I Gotsta Get Paid, ZZ Top. I like ZZ Top as much as the next woman my age who doesn't have amazing legs, is tired of that song, and loathes cheap pantyhose (which is to say I like ZZ Top a fair bit but not that song). This song I really enjoy and it makes me feel like a total badass when it comes up on my running playlist, which is perfect around mile 5 or 6 when I actually am running like a total badass. Fun fact: This is originally recorded by DJ DMD but ZZ Top's version is so much better, which of course is what I'm sharing here because we're friends and all.

Fall to Pieces, Velvet Revolver. Alright, here's me being honest. There's no connection between this song and the marathon that is beyond the personal: 1) I like the song. 2) It represented how I felt this weekend. 3) Scott Weiland just kicked the bucket and, although I have no strong connection to the artist, I enjoyed his projects, he sang this song (composed by Slash), and Scott's work was top of playlist. Consequently, I played this song more than a heartsick 13-year-old girl when she finds out some other girl asked the object of her affection to the Sadie Hawkins dance.

Banks of the Sacramento, Foc'sle Singers. You'll listen to the banjo picking and think, what the heck is this? Well, "Camptown Races" by any other name is, well, a lot of other songs. There's only one part of the race course where we approached the famous American River and it was over a small bridge crossing a small inlet by Sac State. This song evokes Mark Twain and riverboats, neither of which would've been very impressed by this glimpse. But, it includes the name Sacramento, and feels appropriate. (By the way, I'm totally showing off by including it here. I never downloaded this song. Who wants this stuck in their head for any part of a marathon?)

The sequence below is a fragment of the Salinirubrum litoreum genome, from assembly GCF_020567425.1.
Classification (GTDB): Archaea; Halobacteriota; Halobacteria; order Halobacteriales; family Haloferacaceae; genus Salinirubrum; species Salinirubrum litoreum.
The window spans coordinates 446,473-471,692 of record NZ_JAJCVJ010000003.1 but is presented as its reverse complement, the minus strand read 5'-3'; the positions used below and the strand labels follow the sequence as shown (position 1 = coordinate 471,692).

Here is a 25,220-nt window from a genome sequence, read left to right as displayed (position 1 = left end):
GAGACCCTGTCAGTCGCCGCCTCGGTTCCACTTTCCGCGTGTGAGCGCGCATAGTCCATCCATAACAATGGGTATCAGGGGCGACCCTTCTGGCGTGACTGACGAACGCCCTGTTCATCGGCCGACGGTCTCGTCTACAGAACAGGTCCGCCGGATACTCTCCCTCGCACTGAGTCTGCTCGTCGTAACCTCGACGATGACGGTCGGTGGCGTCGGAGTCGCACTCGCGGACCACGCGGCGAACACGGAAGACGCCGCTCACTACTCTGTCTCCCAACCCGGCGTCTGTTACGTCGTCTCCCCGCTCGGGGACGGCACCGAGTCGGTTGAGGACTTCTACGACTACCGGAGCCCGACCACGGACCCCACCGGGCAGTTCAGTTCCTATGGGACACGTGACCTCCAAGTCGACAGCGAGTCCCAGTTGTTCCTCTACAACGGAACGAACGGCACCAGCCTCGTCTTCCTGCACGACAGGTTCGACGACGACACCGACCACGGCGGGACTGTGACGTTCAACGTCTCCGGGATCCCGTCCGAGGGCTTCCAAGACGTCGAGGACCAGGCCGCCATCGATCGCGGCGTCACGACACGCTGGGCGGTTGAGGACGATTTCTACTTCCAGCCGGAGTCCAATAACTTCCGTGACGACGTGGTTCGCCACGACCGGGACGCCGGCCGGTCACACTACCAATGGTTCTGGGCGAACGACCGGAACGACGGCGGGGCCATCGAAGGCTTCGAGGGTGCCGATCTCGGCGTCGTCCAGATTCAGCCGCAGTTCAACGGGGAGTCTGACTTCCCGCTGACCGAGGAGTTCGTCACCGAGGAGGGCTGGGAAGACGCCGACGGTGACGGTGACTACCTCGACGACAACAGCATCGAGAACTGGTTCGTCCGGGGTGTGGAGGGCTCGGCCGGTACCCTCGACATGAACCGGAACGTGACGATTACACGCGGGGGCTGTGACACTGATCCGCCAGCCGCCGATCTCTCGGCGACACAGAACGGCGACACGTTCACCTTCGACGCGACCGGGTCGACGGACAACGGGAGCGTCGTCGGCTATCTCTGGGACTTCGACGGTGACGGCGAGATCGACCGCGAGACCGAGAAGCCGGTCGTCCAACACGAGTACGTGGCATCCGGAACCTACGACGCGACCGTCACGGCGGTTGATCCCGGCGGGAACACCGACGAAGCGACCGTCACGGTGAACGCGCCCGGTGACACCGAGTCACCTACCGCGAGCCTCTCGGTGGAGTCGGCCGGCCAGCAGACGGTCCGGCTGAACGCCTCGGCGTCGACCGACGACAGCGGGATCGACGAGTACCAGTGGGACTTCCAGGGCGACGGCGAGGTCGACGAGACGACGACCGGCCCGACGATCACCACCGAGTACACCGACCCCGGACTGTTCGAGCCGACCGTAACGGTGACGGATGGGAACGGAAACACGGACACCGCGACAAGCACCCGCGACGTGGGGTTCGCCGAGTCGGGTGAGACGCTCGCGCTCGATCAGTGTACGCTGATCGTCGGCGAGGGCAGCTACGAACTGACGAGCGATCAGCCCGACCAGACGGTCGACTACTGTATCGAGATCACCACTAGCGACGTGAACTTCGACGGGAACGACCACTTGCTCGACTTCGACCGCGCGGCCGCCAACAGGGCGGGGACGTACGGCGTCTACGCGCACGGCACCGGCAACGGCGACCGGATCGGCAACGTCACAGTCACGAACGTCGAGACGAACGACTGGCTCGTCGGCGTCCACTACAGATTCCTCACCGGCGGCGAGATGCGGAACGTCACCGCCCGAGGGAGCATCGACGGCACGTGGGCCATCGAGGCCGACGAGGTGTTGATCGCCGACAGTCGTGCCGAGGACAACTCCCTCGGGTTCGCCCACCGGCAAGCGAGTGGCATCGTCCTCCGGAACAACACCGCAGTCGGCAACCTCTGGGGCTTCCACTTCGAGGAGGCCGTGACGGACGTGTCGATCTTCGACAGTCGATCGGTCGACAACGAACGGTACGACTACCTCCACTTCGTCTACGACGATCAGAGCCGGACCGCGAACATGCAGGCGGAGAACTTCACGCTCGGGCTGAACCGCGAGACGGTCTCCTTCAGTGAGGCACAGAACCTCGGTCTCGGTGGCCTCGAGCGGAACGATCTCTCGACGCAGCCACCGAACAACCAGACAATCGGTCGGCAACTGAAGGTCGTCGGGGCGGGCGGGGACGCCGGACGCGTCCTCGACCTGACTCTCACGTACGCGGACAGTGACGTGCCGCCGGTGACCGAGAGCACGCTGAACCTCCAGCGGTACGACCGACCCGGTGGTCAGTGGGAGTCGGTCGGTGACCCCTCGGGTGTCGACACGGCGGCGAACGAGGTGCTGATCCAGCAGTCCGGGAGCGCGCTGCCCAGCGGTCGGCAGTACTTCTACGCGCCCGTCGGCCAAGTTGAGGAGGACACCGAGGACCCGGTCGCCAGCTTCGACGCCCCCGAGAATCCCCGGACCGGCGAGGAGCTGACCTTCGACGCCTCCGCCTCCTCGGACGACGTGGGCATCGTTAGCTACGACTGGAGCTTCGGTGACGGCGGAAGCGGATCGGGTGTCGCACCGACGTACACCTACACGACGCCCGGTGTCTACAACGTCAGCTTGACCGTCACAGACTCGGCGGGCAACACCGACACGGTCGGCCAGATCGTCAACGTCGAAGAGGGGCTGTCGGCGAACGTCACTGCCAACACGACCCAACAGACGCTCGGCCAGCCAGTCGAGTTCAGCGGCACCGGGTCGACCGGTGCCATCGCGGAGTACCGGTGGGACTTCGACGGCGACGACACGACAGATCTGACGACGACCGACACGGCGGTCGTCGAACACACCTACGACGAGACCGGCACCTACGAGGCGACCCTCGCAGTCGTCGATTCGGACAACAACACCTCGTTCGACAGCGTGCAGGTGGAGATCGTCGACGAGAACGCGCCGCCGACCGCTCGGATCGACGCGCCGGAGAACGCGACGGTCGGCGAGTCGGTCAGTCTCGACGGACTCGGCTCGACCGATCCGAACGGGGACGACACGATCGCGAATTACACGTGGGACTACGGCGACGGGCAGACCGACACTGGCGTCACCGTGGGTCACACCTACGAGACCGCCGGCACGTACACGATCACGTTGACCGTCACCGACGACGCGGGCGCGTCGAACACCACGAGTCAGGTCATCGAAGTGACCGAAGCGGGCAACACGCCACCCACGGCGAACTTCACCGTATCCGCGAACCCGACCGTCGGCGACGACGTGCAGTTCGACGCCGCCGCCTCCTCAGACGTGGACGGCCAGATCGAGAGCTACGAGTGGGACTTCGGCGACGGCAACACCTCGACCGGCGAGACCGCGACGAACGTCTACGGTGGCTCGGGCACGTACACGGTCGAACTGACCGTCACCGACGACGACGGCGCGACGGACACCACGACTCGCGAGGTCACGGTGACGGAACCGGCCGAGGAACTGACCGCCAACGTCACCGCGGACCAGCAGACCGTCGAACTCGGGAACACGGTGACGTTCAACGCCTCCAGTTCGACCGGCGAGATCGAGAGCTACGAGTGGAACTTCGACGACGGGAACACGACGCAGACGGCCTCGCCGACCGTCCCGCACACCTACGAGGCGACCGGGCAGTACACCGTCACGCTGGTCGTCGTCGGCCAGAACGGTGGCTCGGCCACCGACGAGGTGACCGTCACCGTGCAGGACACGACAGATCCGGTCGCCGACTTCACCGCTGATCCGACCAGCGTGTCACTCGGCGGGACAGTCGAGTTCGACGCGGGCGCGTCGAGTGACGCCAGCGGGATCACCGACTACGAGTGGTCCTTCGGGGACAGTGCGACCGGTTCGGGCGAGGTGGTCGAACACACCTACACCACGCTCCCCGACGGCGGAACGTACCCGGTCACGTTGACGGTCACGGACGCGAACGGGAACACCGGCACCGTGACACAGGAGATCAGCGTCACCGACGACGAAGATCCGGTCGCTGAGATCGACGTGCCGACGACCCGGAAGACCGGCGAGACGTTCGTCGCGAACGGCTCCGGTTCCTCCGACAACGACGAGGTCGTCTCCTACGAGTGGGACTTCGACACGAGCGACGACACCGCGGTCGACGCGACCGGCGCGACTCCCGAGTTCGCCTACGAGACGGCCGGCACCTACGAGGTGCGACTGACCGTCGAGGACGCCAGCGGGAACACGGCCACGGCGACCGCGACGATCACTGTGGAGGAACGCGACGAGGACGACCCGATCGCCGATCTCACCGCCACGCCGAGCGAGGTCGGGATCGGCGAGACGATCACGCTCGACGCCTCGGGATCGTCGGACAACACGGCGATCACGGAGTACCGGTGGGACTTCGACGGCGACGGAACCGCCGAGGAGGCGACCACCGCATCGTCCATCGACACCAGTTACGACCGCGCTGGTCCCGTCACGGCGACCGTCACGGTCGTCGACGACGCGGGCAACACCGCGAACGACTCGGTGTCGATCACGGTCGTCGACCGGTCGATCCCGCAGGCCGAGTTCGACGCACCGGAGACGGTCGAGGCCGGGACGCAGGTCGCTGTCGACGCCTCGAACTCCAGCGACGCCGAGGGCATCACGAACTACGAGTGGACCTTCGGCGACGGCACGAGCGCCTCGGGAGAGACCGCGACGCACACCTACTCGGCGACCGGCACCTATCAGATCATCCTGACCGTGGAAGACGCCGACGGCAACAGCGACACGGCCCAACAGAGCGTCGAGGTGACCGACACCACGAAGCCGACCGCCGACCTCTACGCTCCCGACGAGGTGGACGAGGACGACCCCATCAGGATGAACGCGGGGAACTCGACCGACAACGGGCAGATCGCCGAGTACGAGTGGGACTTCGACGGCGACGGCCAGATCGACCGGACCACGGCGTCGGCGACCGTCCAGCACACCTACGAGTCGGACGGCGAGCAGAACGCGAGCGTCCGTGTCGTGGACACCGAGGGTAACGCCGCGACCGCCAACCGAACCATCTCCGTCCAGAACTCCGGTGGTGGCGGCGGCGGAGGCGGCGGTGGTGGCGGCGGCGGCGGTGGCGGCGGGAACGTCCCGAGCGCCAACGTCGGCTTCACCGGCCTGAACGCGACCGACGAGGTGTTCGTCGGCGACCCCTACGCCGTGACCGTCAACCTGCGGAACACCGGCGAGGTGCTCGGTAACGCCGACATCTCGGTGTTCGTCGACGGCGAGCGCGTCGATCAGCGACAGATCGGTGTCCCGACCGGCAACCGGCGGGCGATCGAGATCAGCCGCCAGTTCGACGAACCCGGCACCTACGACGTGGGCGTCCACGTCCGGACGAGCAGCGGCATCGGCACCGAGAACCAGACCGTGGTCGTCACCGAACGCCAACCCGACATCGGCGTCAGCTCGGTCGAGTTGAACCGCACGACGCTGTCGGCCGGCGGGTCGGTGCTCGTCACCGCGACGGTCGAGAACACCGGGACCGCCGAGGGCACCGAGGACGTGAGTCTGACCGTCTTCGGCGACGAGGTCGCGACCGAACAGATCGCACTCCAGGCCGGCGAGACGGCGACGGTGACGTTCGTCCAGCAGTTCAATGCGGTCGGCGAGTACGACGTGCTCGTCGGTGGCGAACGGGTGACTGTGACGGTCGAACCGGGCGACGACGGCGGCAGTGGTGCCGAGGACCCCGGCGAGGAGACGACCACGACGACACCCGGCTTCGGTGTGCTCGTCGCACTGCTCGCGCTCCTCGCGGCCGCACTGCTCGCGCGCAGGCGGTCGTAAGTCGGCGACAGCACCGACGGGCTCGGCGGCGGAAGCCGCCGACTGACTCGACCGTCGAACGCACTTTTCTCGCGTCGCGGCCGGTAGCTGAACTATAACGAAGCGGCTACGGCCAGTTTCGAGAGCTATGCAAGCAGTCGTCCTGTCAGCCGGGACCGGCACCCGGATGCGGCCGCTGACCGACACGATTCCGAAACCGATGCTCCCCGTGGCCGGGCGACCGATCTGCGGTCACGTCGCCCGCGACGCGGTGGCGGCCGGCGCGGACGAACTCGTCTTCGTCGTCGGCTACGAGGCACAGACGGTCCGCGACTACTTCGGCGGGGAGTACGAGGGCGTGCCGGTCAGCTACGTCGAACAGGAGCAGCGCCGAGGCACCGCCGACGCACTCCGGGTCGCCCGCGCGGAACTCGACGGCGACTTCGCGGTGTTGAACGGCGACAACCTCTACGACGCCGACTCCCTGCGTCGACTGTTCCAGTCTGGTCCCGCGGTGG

Hurt, Johnny Cash. First off, yes, this is another Johnny Cash song. So I like the guy! What're you going to do about it? Actually, please don't do anything. I'm sitting here with a stomachache and seriously tight IT bands. This is a JC cover of a Nine Inch Nails song (so that makes it cool for you chronically angry folk) but it's so much better. Also, aside from being my go to song when I feel melancholy, it's also how I feel around mile 15 when there's still eleven. more. effing. miles. to go.

Sutter's Fort, Deadly Hi-Fi. A couple years ago, a buddy and I walked through midtown which included a jaunt through Sutter's Fort. This now-abandoned-but-restored fort was built in 1839 and had a good ten years of productivity until it got passed over for another Sutter structure (Sutter's Mill) in nearby Coloma when gold flakes were found. Sutter's Fort was abandoned but managed to find its happy ending when the Native Sons of the Golden West restored it in the late 1890s. I only know this because I'd had a couple beers when my buddy was explaining it to me and promptly forgot everything so I looked it up afterward. Which is also how I found this reggae/soul-roots song that I'm now sharing with you. (By the way, you run by Sutter's Fort around mile 22.)

Sacramento, Deep Dish. This is great trance music which is approximately how you feel (or at least how I feel) after running 26 miles. This will probably never make it into my official rotation of music, but I knew at first listen it would be so much better than whatever disco or Journey songs would be played near the finish line. And I was right.

Alright, there you go. Eight tracks from today's playlist, representing approximately 30 minutes of the more than five hours it took me to run 26.2 miles. Hey, I said I'm not fast! But I'm done. And although that leaves me tired, sore, and host of other emotions, it does leave me pretty content. For now.